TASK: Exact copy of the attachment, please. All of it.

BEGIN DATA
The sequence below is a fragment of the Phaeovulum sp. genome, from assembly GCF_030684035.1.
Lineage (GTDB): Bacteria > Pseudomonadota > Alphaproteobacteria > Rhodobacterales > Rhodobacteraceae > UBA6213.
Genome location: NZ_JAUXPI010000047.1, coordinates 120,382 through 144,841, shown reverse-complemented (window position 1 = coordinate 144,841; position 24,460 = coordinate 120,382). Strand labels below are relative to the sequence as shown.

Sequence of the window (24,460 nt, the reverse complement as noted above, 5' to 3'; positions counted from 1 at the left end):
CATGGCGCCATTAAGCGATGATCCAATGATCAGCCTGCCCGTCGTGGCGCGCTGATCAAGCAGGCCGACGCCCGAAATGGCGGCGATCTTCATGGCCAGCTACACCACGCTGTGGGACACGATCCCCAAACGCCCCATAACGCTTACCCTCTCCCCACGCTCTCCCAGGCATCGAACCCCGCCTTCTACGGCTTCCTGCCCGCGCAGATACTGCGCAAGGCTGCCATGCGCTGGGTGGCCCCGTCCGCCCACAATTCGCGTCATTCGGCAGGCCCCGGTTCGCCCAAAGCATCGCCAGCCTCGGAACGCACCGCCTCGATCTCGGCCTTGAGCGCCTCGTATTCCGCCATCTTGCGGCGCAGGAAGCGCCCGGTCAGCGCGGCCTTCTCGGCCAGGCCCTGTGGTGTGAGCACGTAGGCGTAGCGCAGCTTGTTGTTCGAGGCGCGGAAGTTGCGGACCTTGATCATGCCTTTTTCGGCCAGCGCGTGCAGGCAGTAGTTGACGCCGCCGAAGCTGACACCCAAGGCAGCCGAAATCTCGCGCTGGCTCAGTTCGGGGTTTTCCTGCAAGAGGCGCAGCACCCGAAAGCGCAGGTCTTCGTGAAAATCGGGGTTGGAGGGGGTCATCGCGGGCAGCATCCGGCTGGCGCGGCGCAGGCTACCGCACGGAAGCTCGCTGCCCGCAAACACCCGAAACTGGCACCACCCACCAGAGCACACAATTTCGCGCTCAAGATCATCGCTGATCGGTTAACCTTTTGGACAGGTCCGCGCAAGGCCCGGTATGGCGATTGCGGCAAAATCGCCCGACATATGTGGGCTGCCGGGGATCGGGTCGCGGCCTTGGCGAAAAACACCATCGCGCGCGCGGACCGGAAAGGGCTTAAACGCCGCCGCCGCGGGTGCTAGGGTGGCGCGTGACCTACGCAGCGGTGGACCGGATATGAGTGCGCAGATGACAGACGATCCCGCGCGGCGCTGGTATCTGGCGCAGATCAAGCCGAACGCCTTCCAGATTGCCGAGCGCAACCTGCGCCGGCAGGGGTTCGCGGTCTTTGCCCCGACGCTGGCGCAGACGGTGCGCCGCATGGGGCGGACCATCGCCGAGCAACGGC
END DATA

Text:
The sequence below is a fragment of the Phaeovulum sp. genome, from assembly GCF_030684035.1.
Lineage (GTDB): Bacteria > Pseudomonadota > Alphaproteobacteria > Rhodobacterales > Rhodobacteraceae > UBA6213.
Genome location: NZ_JAUXPI010000047.1, coordinates 120,382 through 144,841, shown reverse-complemented (window position 1 = coordinate 144,841; position 24,460 = coordinate 120,382). Strand labels below are relative to the sequence as shown.

Sequence of the window (24,460 nt, the reverse complement as noted above, 5' to 3'; positions counted from 1 at the left end):
CATGGCGCCATTAAGCGATGATCCAATGATCAGCCTGCCCGTCGTGGCGCGCTGATCAAGCAGGCCGACGCCCGAAATGGCGGCGATCTTCATGGCCAGCTACACCACGCTGTGGGACACGATCCCCAAACGCCCCATAACGCTTACCCTCTCCCCACGCTCTCCCAGGCATCGAACCCCGCCTTCTACGGCTTCCTGCCCGCGCAGATACTGCGCAAGGCTGCCATGCGCTGGGTGGCCCCGTCCGCCCACAATTCGCGTCATTCGGCAGGCCCCGGTTCGCCCAAAGCATCGCCAGCCTCGGAACGCACCGCCTCGATCTCGGCCTTGAGCGCCTCGTATTCCGCCATCTTGCGGCGCAGGAAGCGCCCGGTCAGCGCGGCCTTCTCGGCCAGGCCCTGTGGTGTGAGCACGTAGGCGTAGCGCAGCTTGTTGTTCGAGGCGCGGAAGTTGCGGACCTTGATCATGCCTTTTTCGGCCAGCGCGTGCAGGCAGTAGTTGACGCCGCCGAAGCTGACACCCAAGGCAGCCGAAATCTCGCGCTGGCTCAGTTCGGGGTTTTCCTGCAAGAGGCGCAGCACCCGAAAGCGCAGGTCTTCGTGAAAATCGGGGTTGGAGGGGGTCATCGCGGGCAGCATCCGGCTGGCGCGGCGCAGGCTACCGCACGGAAGCTCGCTGCCCGCAAACACCCGAAACTGGCACCACCCACCAGAGCACACAATTTCGCGCTCAAGATCATCGCTGATCGGTTAACCTTTTGGACAGGTCCGCGCAAGGCCCGGTATGGCGATTGCGGCAAAATCGCCCGACATATGTGGGCTGCCGGGGATCGGGTCGCGGCCTTGGCGAAAAACACCATCGCGCGCGCGGACCGGAAAGGGCTTAAACGCCGCCGCCGCGGGTGCTAGGGTGGCGCGTGACCTACGCAGCGGTGGACCGGATATGAGTGCGCAGATGACAGACGATCCCGCGCGGCGCTGGTATCTGGCGCAGATCAAGCCGAACGCCTTCCAGATTGCCGAGCGCAACCTGCGCCGGCAGGGGTTCGCGGTCTTTGCCCCGACGCTGGCGCAGACGGTGCGCCGCATGGGGCGGACCATCGCCGAGCAACGGC